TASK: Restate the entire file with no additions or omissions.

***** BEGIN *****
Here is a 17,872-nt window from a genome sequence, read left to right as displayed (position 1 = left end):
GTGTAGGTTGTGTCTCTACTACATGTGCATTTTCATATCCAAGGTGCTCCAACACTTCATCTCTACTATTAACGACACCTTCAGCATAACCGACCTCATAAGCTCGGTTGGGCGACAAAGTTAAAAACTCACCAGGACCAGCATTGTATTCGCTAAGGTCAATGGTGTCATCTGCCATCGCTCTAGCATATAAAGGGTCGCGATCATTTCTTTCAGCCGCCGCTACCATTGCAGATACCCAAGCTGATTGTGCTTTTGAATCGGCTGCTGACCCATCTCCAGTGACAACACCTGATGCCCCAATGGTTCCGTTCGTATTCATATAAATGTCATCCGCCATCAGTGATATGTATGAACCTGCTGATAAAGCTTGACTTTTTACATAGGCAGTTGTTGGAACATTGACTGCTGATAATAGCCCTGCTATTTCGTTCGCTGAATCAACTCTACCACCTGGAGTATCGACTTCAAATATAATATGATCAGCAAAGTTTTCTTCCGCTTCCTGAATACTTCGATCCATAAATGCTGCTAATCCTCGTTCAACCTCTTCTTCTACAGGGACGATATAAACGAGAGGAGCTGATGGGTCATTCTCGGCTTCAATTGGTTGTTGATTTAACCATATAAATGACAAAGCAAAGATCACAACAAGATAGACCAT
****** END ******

Here is a 17,872-nt window from a genome sequence, read left to right as displayed (position 1 = left end):
GTGTAGGTTGTGTCTCTACTACATGTGCATTTTCATATCCAAGGTGCTCCAACACTTCATCTCTACTATTAACGACACCTTCAGCATAACCGACCTCATAAGCTCGGTTGGGCGACAAAGTTAAAAACTCACCAGGACCAGCATTGTATTCGCTAAGGTCAATGGTGTCATCTGCCATCGCTCTAGCATATAAAGGGTCGCGATCATTTCTTTCAGCCGCCGCTACCATTGCAGATACCCAAGCTGATTGTGCTTTTGAATCGGCTGCTGACCCATCTCCAGTGACAACACCTGATGCCCCAATGGTTCCGTTCGTATTCATATAAATGTCATCCGCCATCAGTGATATGTATGAACCTGCTGATAAAGCTTGACTTTTTACATAGGCAGTTGTTGGAACATTGACTGCTGATAATAGCCCTGCTATTTCGTTCGCTGAATCAACTCTACCACCTGGAGTATCGACTTCAAATATAATATGATCAGCAAAGTTTTCTTCCGCTTCCTGAATACTTCGATCCATAAATGCTGCTAATCCTCGTTCAACCTCTTCTTCTACAGGGACGATATAAACGAGAGGAGCTGATGGGTCATTCTCGGCTTCAATTGGTTGTTGATTTAACCATATAAATGACAAAGCAAAGATCACAACAAGATAGACCAT